Short- and Long-Term Effectiveness of Low-Level Laser Therapy Combined with Strength Training in Knee Osteoarthritis: A Randomized Placebo-Controlled Trial

J Clin Med. 2022 Jun 15;11(12):3446. doi: 10.3390/jcm11123446.


BACKGROUND: Both physical activity and low-level laser therapy (LLLT) can reduce knee osteoarthritis (KOA) inflammation. We conducted a randomized clinical trial to investigate the short- and long-term effectiveness of LLLT combined with strength training in persons with KOA.

METHODS: Fifty participants were randomly divided in two groups, one with LLLT plus strength training (n = 26) and one with placebo LLLT plus strength training (n = 24). LLLT and strength training were performed triweekly for 3 and 8 weeks, respectively. In the laser group, 3 joules 904 nm wavelength laser was applied to fifteen points (45 joules) per knee per session. Patient-reported outcomes, physical tests, and ultrasonography assessments were performed at baseline and 3, 8, 26, and 52 weeks after initial LLLT or placebo therapy. The primary outcomes were pain on movement, at rest, at night (Visual Analogue Scale), and globally (Knee injury and Osteoarthritis Outcome Score (KOOS) subscale). Parametric data were assessed with analysis of variance using Šidák’s correction.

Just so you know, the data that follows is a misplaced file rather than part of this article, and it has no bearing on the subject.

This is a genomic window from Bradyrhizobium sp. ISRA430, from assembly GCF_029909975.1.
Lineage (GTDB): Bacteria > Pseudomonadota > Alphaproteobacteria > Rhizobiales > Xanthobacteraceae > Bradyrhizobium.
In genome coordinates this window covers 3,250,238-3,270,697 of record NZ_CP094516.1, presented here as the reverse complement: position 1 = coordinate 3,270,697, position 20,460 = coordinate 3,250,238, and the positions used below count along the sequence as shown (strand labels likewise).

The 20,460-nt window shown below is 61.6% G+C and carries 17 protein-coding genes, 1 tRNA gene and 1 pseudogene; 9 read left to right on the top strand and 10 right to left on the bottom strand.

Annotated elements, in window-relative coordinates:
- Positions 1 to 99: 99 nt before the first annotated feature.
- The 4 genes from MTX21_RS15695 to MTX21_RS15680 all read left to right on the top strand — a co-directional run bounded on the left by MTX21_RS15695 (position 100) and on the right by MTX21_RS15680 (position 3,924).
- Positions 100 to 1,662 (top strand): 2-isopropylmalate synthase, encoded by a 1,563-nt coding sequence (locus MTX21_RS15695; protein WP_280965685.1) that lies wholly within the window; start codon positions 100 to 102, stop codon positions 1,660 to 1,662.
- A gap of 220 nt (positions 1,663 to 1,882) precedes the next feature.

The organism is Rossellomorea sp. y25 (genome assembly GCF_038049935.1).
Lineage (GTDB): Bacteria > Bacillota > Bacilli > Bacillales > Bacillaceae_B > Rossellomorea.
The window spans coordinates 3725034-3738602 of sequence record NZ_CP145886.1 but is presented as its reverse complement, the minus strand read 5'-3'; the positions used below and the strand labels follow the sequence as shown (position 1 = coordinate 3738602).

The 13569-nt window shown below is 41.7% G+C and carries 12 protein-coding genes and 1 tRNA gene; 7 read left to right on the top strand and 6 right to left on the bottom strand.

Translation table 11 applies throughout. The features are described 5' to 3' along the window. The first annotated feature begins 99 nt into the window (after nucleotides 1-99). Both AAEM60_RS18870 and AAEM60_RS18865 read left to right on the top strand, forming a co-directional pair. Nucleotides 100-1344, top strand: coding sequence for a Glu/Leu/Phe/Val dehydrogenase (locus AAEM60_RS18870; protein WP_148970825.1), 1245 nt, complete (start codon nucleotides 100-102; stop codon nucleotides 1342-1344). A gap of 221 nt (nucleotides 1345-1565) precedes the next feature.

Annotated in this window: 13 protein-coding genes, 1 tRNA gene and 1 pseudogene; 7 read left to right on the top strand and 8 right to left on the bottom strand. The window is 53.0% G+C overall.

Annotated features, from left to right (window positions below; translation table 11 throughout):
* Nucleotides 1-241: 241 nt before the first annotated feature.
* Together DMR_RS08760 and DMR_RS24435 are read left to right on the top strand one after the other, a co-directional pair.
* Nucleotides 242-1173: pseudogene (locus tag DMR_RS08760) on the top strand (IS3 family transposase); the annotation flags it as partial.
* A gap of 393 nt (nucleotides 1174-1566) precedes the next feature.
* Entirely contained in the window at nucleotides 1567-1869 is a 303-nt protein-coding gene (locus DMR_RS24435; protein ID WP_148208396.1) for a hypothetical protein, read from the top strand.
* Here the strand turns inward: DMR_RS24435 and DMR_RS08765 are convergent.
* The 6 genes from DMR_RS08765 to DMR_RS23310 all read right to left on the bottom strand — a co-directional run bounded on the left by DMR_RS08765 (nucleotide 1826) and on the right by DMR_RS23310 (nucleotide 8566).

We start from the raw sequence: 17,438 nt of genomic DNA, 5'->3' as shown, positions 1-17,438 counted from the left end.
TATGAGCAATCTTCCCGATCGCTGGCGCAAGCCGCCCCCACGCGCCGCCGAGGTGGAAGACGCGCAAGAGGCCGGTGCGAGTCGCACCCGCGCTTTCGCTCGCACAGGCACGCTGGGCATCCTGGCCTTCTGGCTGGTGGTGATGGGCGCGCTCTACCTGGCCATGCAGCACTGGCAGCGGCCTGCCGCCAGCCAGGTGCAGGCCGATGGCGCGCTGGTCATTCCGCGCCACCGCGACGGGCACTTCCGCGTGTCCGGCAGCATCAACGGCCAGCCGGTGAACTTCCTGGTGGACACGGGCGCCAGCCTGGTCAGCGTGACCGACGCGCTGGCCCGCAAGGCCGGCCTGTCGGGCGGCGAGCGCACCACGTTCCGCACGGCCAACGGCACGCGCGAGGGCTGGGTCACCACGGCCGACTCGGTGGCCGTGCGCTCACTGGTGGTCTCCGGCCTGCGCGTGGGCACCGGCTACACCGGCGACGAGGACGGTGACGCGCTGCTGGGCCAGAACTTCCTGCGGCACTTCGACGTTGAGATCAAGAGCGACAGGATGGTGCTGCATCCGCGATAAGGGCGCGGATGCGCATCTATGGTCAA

RESULTS: There were no significant between-group differences in the primary outcomes. However, in the laser group there was a significantly reduced number of participants using analgesic and non-steroidal anti-inflammatory drugs and increased performance in the sit-to-stand test versus placebo-control at week 52. The joint line pain pressure threshold (PPT) improved more in the placebo group than in the laser group, but only significantly at week 8. No other significant treatment effects were present. However, pain on movement and joint line PPT were worse in the placebo group at baseline, and therefore, it had more room for improvement. The short-term percentage of improvement in the placebo group was much higher than in similar trials.

CONCLUSIONS: Pain was reduced substantially in both groups. LLLT seemed to provide a positive add-on effect in the follow-up period in terms of reduced pain medication usage and increased performance in the sit-to-stand test.

PMID:35743513Opens in a new tab. | PMC:PMC9225274Opens in a new tab. | DOI:10.3390/jcm11123446Opens in a new tab.

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